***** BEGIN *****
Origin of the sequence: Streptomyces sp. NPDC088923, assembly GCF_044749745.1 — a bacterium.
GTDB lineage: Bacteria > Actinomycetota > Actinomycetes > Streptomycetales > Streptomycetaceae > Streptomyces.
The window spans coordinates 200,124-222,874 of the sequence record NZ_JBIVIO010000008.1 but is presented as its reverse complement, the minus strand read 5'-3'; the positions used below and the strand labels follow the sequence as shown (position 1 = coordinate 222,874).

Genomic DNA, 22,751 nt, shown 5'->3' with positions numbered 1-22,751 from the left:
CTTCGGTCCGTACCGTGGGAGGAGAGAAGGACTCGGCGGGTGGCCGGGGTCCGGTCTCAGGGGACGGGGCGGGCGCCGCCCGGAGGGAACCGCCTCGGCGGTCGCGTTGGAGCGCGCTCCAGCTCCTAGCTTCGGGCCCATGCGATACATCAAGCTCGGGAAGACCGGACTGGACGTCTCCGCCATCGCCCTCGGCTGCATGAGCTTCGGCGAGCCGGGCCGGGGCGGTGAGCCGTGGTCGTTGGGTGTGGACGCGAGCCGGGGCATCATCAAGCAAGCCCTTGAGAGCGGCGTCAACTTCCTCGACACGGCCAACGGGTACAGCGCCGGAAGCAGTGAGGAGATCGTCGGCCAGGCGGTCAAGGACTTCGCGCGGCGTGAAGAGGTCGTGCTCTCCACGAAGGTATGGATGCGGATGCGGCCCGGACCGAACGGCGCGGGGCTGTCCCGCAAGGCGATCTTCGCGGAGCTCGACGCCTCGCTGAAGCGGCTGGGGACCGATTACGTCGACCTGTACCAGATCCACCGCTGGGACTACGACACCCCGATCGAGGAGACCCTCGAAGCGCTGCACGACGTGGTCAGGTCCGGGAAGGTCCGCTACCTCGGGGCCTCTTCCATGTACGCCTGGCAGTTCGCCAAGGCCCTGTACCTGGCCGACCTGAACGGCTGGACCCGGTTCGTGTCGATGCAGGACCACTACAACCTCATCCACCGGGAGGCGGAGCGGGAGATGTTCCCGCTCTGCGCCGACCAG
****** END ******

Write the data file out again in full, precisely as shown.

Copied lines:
Origin of the sequence: Streptomyces sp. NPDC088923, assembly GCF_044749745.1 — a bacterium.
GTDB lineage: Bacteria > Actinomycetota > Actinomycetes > Streptomycetales > Streptomycetaceae > Streptomyces.
The window spans coordinates 200,124-222,874 of the sequence record NZ_JBIVIO010000008.1 but is presented as its reverse complement, the minus strand read 5'-3'; the positions used below and the strand labels follow the sequence as shown (position 1 = coordinate 222,874).

Genomic DNA, 22,751 nt, shown 5'->3' with positions numbered 1-22,751 from the left:
CTTCGGTCCGTACCGTGGGAGGAGAGAAGGACTCGGCGGGTGGCCGGGGTCCGGTCTCAGGGGACGGGGCGGGCGCCGCCCGGAGGGAACCGCCTCGGCGGTCGCGTTGGAGCGCGCTCCAGCTCCTAGCTTCGGGCCCATGCGATACATCAAGCTCGGGAAGACCGGACTGGACGTCTCCGCCATCGCCCTCGGCTGCATGAGCTTCGGCGAGCCGGGCCGGGGCGGTGAGCCGTGGTCGTTGGGTGTGGACGCGAGCCGGGGCATCATCAAGCAAGCCCTTGAGAGCGGCGTCAACTTCCTCGACACGGCCAACGGGTACAGCGCCGGAAGCAGTGAGGAGATCGTCGGCCAGGCGGTCAAGGACTTCGCGCGGCGTGAAGAGGTCGTGCTCTCCACGAAGGTATGGATGCGGATGCGGCCCGGACCGAACGGCGCGGGGCTGTCCCGCAAGGCGATCTTCGCGGAGCTCGACGCCTCGCTGAAGCGGCTGGGGACCGATTACGTCGACCTGTACCAGATCCACCGCTGGGACTACGACACCCCGATCGAGGAGACCCTCGAAGCGCTGCACGACGTGGTCAGGTCCGGGAAGGTCCGCTACCTCGGGGCCTCTTCCATGTACGCCTGGCAGTTCGCCAAGGCCCTGTACCTGGCCGACCTGAACGGCTGGACCCGGTTCGTGTCGATGCAGGACCACTACAACCTCATCCACCGGGAGGCGGAGCGGGAGATGTTCCCGCTCTGCGCCGACCAG